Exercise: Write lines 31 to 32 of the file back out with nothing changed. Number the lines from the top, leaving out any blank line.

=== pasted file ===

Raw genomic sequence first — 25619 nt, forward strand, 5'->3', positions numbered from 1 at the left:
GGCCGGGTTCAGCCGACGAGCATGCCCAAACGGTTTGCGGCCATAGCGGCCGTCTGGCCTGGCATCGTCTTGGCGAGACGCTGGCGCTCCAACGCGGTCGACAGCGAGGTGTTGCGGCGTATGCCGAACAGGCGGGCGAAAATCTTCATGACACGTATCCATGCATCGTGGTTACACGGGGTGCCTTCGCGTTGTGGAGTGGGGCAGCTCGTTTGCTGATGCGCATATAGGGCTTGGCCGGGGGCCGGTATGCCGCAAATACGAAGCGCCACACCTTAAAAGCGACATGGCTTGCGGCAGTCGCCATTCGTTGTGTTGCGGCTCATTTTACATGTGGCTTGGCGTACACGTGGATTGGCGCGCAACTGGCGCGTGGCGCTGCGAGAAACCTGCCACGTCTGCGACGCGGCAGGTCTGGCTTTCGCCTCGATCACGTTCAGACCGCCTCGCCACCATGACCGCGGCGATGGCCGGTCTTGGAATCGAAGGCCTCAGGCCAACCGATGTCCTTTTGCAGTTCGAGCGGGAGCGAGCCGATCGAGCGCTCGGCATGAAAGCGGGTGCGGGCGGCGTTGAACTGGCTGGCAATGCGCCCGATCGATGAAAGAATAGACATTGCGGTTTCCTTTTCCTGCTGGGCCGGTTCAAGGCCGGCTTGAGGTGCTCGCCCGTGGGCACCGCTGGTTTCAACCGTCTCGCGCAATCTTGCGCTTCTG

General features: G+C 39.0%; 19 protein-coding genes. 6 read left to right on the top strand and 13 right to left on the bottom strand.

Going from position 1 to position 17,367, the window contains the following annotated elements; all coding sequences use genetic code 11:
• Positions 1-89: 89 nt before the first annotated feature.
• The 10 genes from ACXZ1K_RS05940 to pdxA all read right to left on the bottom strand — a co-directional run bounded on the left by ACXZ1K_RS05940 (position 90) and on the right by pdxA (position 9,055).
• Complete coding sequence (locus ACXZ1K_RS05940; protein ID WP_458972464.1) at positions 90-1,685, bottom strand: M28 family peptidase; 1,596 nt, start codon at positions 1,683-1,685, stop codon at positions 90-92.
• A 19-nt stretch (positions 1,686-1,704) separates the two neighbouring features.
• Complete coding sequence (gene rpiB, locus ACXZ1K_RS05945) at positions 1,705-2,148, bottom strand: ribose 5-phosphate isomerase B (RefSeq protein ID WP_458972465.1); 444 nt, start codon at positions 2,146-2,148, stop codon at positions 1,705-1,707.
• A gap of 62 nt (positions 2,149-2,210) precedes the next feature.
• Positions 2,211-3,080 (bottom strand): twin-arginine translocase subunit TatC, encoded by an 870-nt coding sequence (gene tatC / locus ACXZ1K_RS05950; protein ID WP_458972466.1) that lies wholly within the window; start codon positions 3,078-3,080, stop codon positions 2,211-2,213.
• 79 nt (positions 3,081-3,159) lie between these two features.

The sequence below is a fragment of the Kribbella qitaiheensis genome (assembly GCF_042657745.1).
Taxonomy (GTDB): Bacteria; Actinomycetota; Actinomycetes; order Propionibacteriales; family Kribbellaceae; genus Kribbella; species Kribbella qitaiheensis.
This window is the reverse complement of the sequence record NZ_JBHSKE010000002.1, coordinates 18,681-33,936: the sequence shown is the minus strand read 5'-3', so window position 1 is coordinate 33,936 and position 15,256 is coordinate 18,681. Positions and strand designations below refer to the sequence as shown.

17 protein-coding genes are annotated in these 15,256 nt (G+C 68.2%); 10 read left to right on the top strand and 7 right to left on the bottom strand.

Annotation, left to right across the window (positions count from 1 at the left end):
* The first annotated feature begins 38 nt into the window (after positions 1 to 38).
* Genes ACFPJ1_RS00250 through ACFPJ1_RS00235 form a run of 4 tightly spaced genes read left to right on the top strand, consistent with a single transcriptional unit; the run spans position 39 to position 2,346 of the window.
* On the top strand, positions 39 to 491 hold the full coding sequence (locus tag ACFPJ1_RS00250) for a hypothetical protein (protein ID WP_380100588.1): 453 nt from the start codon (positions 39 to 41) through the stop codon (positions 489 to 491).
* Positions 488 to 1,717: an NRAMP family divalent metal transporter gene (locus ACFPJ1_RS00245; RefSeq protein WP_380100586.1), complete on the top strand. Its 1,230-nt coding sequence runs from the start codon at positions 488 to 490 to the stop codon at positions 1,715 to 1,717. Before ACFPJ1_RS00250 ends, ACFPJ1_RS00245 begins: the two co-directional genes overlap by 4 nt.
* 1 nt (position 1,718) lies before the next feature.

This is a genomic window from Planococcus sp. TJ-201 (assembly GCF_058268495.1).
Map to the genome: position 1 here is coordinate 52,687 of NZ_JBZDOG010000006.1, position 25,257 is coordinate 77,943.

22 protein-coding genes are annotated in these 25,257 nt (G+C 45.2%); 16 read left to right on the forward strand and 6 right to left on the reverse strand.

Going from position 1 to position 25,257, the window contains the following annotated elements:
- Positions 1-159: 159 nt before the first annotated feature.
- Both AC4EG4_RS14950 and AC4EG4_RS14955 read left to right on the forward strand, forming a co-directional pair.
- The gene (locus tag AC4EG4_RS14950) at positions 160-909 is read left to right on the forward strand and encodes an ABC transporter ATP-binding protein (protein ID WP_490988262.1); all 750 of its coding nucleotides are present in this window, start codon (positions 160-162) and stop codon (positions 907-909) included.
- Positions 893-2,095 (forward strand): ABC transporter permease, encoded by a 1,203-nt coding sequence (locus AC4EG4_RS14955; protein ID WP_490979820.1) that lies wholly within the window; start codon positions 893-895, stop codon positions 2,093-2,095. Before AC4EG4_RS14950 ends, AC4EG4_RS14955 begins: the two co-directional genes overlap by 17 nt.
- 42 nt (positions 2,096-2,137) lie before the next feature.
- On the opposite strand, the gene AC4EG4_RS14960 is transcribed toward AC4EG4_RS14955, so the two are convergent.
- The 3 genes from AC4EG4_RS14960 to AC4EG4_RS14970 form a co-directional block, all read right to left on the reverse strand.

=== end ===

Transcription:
- 42 nt (positions 2,096-2,137) lie before the next feature.
- On the opposite strand, the gene AC4EG4_RS14960 is transcribed toward AC4EG4_RS14955, so the two are convergent.